ALLEN PARK, Mich. (AP) — Before taking questions, Jim Caldwell began his news conference with an unusually long preamble, talking about his relationship with two of his bosses who were fired last week.
“You get close to them, they’re like brothers to you. I had a very, very close working relationship with them,” said Caldwell, who is in his second season as coach of the Detroit Lions. “They do a tremendous job and you can’t help, in the particular position that we’re in, in the job we do, to feel somewhat responsible because of the fact that we certainly didn’t get our team to win as much as we certainly were expected to do and that we expect.”
The Lions fired team president Tom Lewand and general manager Martin Mayhew after the team’s 1-7 start, and Monday was the first time Caldwell appeared in front of reporters since that front office shakeup. Detroit had an open date on the schedule last weekend.
With new leadership coming in at some point, Caldwell’s status is as uncertain as ever. He spoke for about seven minutes before taking questions, saying although this is a difficult time for the Lions, they also have an opportunity in front of them. He remained resolute when asked about the possibility of losing his job.
“I don’t walk in the spirit of fear at all in any shape or form in my life. Never have, never will,” he said. “So we’ll see. That’s yet to be determined.”
Owner Martha Ford, who announced the firings last week, addressed players Monday.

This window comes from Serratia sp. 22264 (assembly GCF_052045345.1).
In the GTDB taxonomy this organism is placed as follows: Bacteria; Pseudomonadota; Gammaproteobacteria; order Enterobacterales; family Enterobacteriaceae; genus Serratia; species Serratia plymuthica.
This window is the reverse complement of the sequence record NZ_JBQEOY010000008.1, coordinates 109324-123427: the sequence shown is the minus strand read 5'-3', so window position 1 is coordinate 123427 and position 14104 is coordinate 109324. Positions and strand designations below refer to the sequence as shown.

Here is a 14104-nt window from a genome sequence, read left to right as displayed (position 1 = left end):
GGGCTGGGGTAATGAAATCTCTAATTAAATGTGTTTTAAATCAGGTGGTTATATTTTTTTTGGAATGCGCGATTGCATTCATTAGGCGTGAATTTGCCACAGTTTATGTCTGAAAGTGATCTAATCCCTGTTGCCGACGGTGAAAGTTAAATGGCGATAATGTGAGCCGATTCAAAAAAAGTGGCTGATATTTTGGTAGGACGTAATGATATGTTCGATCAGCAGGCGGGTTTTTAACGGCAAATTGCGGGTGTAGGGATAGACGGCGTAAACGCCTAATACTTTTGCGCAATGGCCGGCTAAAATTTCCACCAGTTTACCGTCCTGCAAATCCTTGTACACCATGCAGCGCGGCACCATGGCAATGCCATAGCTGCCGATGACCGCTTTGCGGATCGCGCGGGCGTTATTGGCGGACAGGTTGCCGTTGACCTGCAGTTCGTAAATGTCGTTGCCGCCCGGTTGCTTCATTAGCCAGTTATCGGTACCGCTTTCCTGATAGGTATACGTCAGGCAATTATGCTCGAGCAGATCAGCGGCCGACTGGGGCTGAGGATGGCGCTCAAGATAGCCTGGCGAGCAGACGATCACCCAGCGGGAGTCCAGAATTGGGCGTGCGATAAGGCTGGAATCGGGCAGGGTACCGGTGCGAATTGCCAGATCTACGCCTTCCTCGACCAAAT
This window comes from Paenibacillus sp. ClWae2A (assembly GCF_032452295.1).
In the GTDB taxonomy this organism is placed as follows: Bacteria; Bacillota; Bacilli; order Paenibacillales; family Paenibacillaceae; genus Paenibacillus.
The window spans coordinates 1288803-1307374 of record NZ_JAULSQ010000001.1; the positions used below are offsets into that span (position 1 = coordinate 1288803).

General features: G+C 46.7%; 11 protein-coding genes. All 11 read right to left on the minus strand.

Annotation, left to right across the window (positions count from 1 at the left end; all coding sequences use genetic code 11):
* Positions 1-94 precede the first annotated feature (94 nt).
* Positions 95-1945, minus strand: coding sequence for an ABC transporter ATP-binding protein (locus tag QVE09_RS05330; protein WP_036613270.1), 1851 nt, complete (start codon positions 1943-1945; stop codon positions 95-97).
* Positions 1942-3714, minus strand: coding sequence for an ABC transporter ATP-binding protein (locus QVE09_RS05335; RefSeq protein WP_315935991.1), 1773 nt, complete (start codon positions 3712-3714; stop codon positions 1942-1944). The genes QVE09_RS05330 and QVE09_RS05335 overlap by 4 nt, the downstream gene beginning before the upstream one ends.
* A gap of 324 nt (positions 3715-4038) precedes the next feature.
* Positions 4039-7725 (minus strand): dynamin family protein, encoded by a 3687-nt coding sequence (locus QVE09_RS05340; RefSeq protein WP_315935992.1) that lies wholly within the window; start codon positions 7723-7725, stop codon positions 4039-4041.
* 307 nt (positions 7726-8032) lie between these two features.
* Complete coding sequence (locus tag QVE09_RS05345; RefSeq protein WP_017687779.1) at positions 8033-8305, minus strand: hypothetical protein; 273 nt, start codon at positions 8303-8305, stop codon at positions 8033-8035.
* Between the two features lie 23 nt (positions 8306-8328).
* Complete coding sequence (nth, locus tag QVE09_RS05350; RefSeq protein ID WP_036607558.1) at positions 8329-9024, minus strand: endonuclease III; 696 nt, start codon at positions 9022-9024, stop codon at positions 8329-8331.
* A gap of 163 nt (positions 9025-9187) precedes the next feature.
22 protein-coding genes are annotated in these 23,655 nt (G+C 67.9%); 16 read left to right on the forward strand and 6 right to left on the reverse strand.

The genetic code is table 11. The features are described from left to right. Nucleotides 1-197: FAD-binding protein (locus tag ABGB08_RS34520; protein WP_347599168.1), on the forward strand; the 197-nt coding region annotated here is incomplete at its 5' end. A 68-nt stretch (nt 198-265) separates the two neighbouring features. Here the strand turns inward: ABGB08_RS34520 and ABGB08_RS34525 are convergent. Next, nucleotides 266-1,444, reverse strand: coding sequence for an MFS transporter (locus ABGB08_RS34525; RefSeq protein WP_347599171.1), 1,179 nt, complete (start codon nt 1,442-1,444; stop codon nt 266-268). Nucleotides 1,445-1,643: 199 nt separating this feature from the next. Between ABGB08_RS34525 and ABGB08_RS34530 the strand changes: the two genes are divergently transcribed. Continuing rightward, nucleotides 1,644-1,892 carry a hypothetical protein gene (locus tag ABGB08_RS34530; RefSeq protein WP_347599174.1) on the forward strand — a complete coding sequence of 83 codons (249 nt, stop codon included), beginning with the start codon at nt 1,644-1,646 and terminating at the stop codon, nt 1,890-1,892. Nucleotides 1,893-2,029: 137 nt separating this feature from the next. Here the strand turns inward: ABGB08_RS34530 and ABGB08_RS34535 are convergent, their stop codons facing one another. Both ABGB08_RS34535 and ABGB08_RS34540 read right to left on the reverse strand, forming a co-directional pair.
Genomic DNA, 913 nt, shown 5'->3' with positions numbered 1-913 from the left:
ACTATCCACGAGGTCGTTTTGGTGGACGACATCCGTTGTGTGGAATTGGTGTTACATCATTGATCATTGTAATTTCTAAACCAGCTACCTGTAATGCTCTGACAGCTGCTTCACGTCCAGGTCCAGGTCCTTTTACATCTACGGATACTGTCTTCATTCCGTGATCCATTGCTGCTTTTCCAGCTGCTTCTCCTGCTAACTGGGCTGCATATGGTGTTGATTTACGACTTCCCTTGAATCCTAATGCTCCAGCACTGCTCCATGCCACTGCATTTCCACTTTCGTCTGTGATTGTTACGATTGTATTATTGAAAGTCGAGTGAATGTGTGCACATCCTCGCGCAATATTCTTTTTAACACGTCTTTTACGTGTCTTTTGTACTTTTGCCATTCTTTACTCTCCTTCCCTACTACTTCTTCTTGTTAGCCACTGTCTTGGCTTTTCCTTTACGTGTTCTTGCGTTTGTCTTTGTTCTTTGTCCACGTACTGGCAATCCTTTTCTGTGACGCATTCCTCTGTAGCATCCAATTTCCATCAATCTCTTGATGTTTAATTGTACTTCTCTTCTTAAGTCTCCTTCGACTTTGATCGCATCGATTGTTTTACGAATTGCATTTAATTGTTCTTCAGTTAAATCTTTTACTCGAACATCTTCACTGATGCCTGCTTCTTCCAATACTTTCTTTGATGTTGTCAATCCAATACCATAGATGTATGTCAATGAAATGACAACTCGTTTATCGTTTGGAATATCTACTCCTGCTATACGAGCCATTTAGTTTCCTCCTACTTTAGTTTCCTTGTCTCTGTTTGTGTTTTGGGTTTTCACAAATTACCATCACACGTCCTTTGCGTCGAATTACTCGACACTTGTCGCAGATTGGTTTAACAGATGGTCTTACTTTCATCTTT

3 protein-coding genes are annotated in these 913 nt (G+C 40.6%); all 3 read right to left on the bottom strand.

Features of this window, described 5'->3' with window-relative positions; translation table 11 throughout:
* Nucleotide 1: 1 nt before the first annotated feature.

“Any time the owner comes and talks to you, you know they mean business. They’re not coming down there for no reason,” defensive end Darryl Tapp said. “She just let us know what’s going on, kept us abreast of the different changes going on, and what she expects going forward as a team, and that’s to compete.”
The Lions are at Green Bay this weekend, where they haven’t won since 1991. After all the upheaval — Detroit fired three offensive assistants the week before Lewand and Mayhew were let go — it’s hard to say how the team will respond, but Tapp is convinced the Lions can stay focused. He said when it comes to job security, everyone is basically in the same situation.
“Coach Caldwell is on a year-to-year basis, players on a year-to-year basis,” Tapp said. “GMs, presidents, that’s the way it is. This is a performance-based business, so any time you’re not winning, things change, things happen.”
Detroit’s Alex Carter, a rookie defensive back who has dealt with an ankle injury this season, is the son of Tom Carter, who was drafted by Washington in 1993. That was the same offseason when Mayhew left the Redskins via free agency to play for Tampa Bay. Carter’s father and Mayhew have known each other for about 20 years.
Now Mayhew is no longer Detroit’s GM.
“It’s an eye-opening experience, coming into the league and all this stuff happening, year one,” Alex Carter said. “It really kind of makes you not take for granted what you have in front of you.”
Caldwell said players are used to the day-to-day uncertainty in a league of constant turnover.
“They deal with this more so than we do,” he said. “I took a walk through the locker room this morning and along with the names that we know, there are also a lot of empty lockers. The guys that have been in and out of there, the guys that have been released, they face this kind of thing on a daily basis, coaches and players alike. So it’s not anything that they haven’t had to deal with. It’s difficult, it’s tough, but yet they adjust and keep moving.”
NOTES: Carter practiced Monday, starting a three-week window in which the Lions have to decide whether to activate him or put him on season-ending injured reserve. … Detroit put DT Andre Fluellen on IR and claimed DL C.J. Wilson off waivers from Oakland.